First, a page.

Have you been wondering what it's like to spend 520 days in a little sealed facility in Russia? The Mars500 project has cooped up 6 volunteers with no access to the outside world in an experimental isolation facility in Moscow, measuring just 550 cubic meters, to simulate a trip to Mars.
The experiment started June 3, and already we have some fascinating snapshots of what the volunteers are getting up to. In this gallery, the men play Wii, do chores, play-fight, study Chinese, and even man the "spaceship" controls once in a while.
The solar flare that slammed into Earth's atmosphere earlier this month was a prescient reminder that solar weather -- though sometimes beautiful -- can have serious impacts on the Earth. So perhaps the timing is right for something like AMPERE, the first space-based system capable of monitoring the Earth's immediate space environment in real-time. The system is the first step in a process that will enable around-the-clock monitoring and eventual prediction of solar and space weather and its effects on Earth.
After showing it off to the world in a series of tantalizing videos, Willow Garage has finally announced that they will be making their PR2 robot available for sale next month.
This is the humanoid robot that we've seen shooting pool, folding laundry, fetching beer from the fridge, and even finding an outlet and plugging itself in for a well-deserved recharge. We've compiled a gallery of our favorite PR2 moments.
We owe a lot to our wheeled rovers. Opportunity has contributed reams of data concerning the geology of Mars, while Spirit has found possible evidence of past water there. But Spirit is stuck in the sand while Opportunity lumbers slowly toward Endeavor crater at a top speed of 2 inches per second. A team of MIT researchers thinks we can do better, and to prove it they are developing a new kind of planetary explorer that hops, rather that rolls, across a planet's surface.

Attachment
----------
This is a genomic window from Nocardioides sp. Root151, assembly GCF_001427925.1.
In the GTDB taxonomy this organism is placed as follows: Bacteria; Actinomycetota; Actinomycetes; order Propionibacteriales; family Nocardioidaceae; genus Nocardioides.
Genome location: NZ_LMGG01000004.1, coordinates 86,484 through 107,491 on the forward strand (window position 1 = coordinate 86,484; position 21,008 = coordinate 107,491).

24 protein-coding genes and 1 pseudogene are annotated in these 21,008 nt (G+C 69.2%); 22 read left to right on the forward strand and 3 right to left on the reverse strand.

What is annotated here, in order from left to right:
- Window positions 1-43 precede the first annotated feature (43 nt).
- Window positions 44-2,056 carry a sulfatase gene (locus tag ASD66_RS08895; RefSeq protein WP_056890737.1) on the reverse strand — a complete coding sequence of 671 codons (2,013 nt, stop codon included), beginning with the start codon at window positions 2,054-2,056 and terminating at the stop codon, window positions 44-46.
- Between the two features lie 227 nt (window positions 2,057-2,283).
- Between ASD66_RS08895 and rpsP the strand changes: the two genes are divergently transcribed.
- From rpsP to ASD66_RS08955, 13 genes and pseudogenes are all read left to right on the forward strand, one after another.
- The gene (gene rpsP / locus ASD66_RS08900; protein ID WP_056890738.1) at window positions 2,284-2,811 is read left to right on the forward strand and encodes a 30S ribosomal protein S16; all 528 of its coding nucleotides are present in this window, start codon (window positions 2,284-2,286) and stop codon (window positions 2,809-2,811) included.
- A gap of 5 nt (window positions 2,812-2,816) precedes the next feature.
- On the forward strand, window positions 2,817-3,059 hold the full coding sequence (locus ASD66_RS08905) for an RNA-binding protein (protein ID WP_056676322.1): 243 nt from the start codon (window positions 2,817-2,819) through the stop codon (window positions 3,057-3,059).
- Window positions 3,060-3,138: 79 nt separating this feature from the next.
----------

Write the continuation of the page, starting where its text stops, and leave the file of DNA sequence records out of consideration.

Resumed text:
This spooky image of a tiny nebula known as IRAS 05437+2502 was recently released by the Hubble Space Telescope, but perhaps even more eerie than the wispy, ghost-like appearance of the little-studied star forming region is the boomerang-like light crowning the nebula. Though the Infrared Astronomical Satellite (IRAS) first discovered the nebula in 1983, astronomers have no clue what is lighting up this glowing object.
Wiring large building for fire safety systems, climate control mechanisms, and other public safety monitoring schemes consumes a lot of wire -- imagine how much feet of copper connects every room, corridor, stairwell and broom closet in a building like the Empire State.
The core advantage of quantum computing -- the ability to compute for many possible outcomes at the same time and therefore crunch data much more quickly than classical computers -- also creates a problem for data security. Once the first high-powered quantum computers are functioning, they'll be able to quickly saw through many of our most common data encryption algorithms. But as it turns out, an obscure encryption code created in 1978 is resistant to all known methods of quantum attack.
A floating crane prepares to raise from the depths a South Korean navy combat corvette that mysteriously split in two and sank on March 26. To allow military and civilian investigators from South Korea, the U.S., Australia, the U.K. and Sweden to examine the 1,322-ton ship, a tag team of cranes—one capable of lifting 2,200 tons, the other, 3,600—retrieved the two pieces from the ocean floor.
The Internet seems to offer countless chances to win -- "You're Our Lucky 10,000 Visitor!!! Click Here to Claim Your Free iPod!!!" -- but this month you really could be the lucky winner. According to IMS Research, sometime this month the 5 billionth device will connect to the Internet, and within a decade that number will swell by more than four times.